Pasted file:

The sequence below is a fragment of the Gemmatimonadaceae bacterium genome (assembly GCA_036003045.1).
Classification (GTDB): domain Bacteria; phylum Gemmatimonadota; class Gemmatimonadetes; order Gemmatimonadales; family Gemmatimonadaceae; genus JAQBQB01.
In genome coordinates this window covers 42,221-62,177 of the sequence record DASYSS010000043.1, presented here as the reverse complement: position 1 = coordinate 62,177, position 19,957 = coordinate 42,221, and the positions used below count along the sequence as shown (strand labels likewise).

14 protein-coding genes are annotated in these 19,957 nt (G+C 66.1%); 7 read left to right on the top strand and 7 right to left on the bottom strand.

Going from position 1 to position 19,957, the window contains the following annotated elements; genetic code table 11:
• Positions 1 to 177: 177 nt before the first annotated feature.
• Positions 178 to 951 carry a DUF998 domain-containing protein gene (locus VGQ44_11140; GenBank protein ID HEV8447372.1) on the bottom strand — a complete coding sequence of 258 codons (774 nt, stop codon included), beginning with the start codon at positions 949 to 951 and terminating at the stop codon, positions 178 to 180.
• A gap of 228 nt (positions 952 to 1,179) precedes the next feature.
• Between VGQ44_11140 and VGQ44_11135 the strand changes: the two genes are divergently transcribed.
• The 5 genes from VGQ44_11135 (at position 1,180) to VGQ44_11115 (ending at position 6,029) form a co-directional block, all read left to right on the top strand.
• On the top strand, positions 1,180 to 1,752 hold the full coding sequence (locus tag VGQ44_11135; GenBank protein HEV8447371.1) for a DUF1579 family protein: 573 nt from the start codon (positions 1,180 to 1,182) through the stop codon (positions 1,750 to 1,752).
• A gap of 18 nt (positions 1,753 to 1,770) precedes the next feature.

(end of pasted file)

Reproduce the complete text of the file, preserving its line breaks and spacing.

The sequence below is a fragment of the Gemmatimonadaceae bacterium genome (assembly GCA_036003045.1).
Classification (GTDB): domain Bacteria; phylum Gemmatimonadota; class Gemmatimonadetes; order Gemmatimonadales; family Gemmatimonadaceae; genus JAQBQB01.
In genome coordinates this window covers 42,221-62,177 of the sequence record DASYSS010000043.1, presented here as the reverse complement: position 1 = coordinate 62,177, position 19,957 = coordinate 42,221, and the positions used below count along the sequence as shown (strand labels likewise).

14 protein-coding genes are annotated in these 19,957 nt (G+C 66.1%); 7 read left to right on the top strand and 7 right to left on the bottom strand.

Going from position 1 to position 19,957, the window contains the following annotated elements; genetic code table 11:
• Positions 1 to 177: 177 nt before the first annotated feature.
• Positions 178 to 951 carry a DUF998 domain-containing protein gene (locus VGQ44_11140; GenBank protein ID HEV8447372.1) on the bottom strand — a complete coding sequence of 258 codons (774 nt, stop codon included), beginning with the start codon at positions 949 to 951 and terminating at the stop codon, positions 178 to 180.
• A gap of 228 nt (positions 952 to 1,179) precedes the next feature.
• Between VGQ44_11140 and VGQ44_11135 the strand changes: the two genes are divergently transcribed.
• The 5 genes from VGQ44_11135 (at position 1,180) to VGQ44_11115 (ending at position 6,029) form a co-directional block, all read left to right on the top strand.
• On the top strand, positions 1,180 to 1,752 hold the full coding sequence (locus tag VGQ44_11135; GenBank protein HEV8447371.1) for a DUF1579 family protein: 573 nt from the start codon (positions 1,180 to 1,182) through the stop codon (positions 1,750 to 1,752).
• A gap of 18 nt (positions 1,753 to 1,770) precedes the next feature.